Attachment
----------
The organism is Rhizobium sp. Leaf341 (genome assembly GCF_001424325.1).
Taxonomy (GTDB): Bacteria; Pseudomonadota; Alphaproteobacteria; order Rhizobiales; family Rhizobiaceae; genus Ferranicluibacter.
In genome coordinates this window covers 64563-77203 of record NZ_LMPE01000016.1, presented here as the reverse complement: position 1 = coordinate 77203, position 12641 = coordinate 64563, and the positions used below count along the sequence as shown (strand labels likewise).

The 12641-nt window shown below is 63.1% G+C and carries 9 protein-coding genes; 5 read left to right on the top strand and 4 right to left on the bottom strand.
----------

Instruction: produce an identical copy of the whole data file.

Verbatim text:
The organism is Rhizobium sp. Leaf341 (genome assembly GCF_001424325.1).
Taxonomy (GTDB): Bacteria; Pseudomonadota; Alphaproteobacteria; order Rhizobiales; family Rhizobiaceae; genus Ferranicluibacter.
In genome coordinates this window covers 64563-77203 of record NZ_LMPE01000016.1, presented here as the reverse complement: position 1 = coordinate 77203, position 12641 = coordinate 64563, and the positions used below count along the sequence as shown (strand labels likewise).

The 12641-nt window shown below is 63.1% G+C and carries 9 protein-coding genes; 5 read left to right on the top strand and 4 right to left on the bottom strand.